CMS Conditions of Participation: A Guide for Facilities
When you oversee the operations within a healthcare organization, it’s important to know which regulatory standards you need to be in compliance with. The Centers for Medicare and Medicaid Services (CMS) establish health and safety standards that participating healthcare facilities must follow.
Learn about the CMS conditions of participation that allow your facility to participate in federal reimbursement programs. Here, we’ll cover what you need to know about the conditions and how they affect your facility.
What Are Conditions of Participation?
Healthcare facilities must meet health and safety standards to begin and continue participating in Medicare and Medicaid programs. These standards are called Conditions of Participation (CoPs) and Conditions for Coverage (CfCs). The conditions are in place to ensure that patients get the highest quality care possible.
Medicare providers and suppliers must abide by CMS CoP standards to receive reimbursement. Examples of CMS providers are hospitals, home health, hospices, and nursing homes. A supplier includes facilities delivering therapeutic services, such as physical and speech therapy, and diagnostic centers.
The following are types of healthcare organizations that must abide by Medicare conditions of participation:
- critical access hospitals
- hospitals and hospital swing beds
- long-term care facilities
- rural health clinics
- psychiatric hospitals
- outpatient rehab
- ambulatory surgery centers
- home health agencies
- community mental health centers
- end-stage renal disease centers
- transplant centers
- organ procurement organizations
- portable X-Ray suppliers
- rehabilitation, physical therapy, or speech therapy clinics
- organizations for the elderly
- programs for individuals with intellectual disabilities
- religious nonmedical healthcare institutions
Why Were CoPs Established?
When Medicare was passed in 1965, the Social Security Act stated hospitals must meet specific criteria to receive reimbursements. The act gave the Department of Health and Human Services (HHS) authority to impose additional criteria to protect Medicare beneficiaries. These guidelines, which became known as CMS conditions of participation, underwent a major revision in 1986 and continue to inform health and safety standards in healthcare today.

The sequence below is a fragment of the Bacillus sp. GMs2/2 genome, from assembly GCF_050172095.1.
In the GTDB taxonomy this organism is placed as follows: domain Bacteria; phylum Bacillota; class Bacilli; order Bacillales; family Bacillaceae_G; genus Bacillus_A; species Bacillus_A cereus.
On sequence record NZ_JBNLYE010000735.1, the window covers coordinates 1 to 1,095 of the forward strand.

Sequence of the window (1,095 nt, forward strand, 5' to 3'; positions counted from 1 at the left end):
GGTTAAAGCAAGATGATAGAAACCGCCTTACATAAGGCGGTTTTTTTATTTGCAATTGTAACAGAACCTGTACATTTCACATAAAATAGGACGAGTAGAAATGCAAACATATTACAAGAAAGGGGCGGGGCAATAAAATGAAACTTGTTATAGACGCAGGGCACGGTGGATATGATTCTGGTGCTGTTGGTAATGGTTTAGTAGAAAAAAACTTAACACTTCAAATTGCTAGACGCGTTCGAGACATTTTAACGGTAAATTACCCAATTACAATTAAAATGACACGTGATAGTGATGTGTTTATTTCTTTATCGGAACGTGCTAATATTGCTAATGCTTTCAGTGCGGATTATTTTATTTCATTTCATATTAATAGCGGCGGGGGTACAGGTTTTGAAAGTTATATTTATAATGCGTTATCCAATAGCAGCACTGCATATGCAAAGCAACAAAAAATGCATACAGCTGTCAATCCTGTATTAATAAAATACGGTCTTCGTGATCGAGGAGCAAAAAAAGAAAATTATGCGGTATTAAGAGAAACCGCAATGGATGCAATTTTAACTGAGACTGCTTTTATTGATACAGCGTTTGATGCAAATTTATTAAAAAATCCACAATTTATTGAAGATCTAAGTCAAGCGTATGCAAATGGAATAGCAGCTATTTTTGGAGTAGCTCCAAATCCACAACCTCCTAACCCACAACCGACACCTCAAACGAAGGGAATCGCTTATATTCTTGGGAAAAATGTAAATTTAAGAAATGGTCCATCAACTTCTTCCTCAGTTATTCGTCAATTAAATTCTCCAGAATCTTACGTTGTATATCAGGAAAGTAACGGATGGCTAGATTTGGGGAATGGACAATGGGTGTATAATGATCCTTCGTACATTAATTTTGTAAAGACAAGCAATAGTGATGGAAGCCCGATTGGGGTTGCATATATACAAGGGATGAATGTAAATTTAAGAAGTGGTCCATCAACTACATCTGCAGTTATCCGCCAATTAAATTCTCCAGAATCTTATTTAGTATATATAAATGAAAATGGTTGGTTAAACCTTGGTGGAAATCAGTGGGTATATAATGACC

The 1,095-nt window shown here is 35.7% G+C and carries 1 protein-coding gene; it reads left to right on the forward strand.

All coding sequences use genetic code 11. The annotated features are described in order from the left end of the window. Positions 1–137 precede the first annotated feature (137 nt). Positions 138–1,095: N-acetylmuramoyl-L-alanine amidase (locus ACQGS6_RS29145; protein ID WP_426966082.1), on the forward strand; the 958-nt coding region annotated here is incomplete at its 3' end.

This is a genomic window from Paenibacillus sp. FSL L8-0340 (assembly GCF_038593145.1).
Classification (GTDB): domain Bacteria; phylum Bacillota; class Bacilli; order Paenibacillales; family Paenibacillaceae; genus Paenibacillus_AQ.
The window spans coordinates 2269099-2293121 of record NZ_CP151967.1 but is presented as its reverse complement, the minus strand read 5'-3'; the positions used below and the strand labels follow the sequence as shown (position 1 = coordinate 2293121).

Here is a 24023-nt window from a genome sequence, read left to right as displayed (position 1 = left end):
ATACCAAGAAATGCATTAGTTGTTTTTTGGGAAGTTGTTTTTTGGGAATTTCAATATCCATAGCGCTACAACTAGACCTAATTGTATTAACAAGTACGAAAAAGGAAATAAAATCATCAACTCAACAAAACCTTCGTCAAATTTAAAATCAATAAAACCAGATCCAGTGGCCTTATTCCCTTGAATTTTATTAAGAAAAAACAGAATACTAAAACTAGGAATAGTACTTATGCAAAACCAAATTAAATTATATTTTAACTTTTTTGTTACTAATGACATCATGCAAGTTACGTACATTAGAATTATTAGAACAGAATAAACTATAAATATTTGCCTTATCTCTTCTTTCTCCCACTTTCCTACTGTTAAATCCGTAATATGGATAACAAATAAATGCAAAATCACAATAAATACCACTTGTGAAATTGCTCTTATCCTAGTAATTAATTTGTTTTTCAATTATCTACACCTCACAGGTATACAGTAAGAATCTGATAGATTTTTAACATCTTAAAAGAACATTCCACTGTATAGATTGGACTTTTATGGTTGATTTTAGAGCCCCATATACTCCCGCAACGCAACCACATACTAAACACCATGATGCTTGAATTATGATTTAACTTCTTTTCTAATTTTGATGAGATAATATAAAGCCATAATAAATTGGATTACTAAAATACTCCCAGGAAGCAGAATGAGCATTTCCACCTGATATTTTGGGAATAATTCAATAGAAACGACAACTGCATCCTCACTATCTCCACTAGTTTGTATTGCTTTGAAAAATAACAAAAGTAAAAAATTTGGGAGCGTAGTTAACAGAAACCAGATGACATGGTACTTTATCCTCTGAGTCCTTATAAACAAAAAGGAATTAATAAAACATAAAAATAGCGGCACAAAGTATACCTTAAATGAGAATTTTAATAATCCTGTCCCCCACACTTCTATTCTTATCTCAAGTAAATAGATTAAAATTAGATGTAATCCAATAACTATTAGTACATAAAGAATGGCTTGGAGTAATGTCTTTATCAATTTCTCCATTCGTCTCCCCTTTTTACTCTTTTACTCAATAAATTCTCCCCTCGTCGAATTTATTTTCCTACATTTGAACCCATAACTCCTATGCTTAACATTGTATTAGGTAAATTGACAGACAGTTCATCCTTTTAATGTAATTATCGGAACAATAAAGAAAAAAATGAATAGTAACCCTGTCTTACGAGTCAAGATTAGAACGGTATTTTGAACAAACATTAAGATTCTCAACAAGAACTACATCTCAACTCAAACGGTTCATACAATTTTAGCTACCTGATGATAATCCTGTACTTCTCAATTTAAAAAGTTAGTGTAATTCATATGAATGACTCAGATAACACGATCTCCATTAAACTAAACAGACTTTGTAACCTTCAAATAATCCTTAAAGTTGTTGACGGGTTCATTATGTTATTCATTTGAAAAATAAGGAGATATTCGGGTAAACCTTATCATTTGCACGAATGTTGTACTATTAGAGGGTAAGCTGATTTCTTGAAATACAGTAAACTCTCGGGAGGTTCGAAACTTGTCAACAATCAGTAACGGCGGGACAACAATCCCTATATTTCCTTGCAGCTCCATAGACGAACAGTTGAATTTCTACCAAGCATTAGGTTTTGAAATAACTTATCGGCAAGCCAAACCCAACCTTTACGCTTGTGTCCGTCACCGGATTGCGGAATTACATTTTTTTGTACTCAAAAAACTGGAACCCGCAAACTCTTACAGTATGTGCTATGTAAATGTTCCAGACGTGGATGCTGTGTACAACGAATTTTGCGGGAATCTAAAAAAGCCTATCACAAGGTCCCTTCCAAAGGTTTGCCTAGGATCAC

Guidelines cover a range of categories, for example, a hospital conditions of participation list includes guidelines for areas such as:
- compliance with local, state, and federal laws
- emergency preparedness
- physical environment
- patients’ rights
- nurse staffing
- medical records
- lab and radiological services
- utilization review
Within each condition, there’s a set of standards elaborating on the specifics of a given category. For example, within the “surgical services” condition, there are standards for organization and staffing and the delivery of services. CMS also has a set of conditions for skilled nursing facilities (SNFs) and nursing facilities (NFs) with their related quality standards. Every condition must be met for a facility to participate in Medicare programs.
How Are CoPs Regulated?
The most common way for a hospital to get verified is to obtain “deemed” status from a CMS-approved accreditation organization. By partnering with an organization such as the Joint Commission (TJC), a hospital accepts accountability for safety standards, which are audited at unannounced site visits.
Accreditation programs are completely voluntary — and of the 7,000 hospitals participating in Medicare programs, about one-fourth do not undergo accreditation. Instead, they must meet the minimum health and safety standards to operate as Medicare facilities. This involves getting CMS certified by proving they meet the conditions of participation.
Who Verifies Conditions of Participation?
CMS conditions of participation are verified during unannounced compliance audits. These surveys may be performed by state survey agencies or a CMS-approved accrediting organization. At a visit, surveyors verify a facility meets the necessary standards of quality and safety for their patients.
Accreditation agencies have the authority to issue “deemed” status, which means a healthcare facility meets or exceeds Medicare standards established in the conditions of participation. In addition to the Joint Commission, other CMS-approved accreditation organizations include:
- Accreditation Association for Ambulatory Healthcare (AAAHC)
- Accreditation Commission for Healthcare (ACH)
- American Association for Accreditation of Ambulatory Surgery Facilities (AAAASF)
- Center for Improvement in Healthcare Quality (CIHQ)
- Community Health Accreditation Partner (CHAP)
- DNV Healthcare
- National Association of Boards of Pharmacy (NABP)
- National Dialysis Accreditation Commission (NDAC)
- The Compliance Team (TCT)
- Utilization Review Accreditation Commission (URAC)
What Happens if CoPs Aren’t Met?
It’s important for providers to understand and comply with CMS conditions of participation in order to ensure they receive payment for their services. Failure to comply can result in sanctions including fines, increased reporting requirements, or even exclusion from the program. The procedure for corrective actions can be found in the State Operations Manual, which guides state survey agencies and CMS Regional Office representatives.
CMS may terminate an agreement with a healthcare provider due to:
- noncompliance with the terms of the agreement
- a failure to provide detailed information regarding payments
- refusal to hand over fiscal or medical records for claims verification
- disallowance of photocopying of records to verify compliance
Stay Updated on the Latest in CMS Compliance
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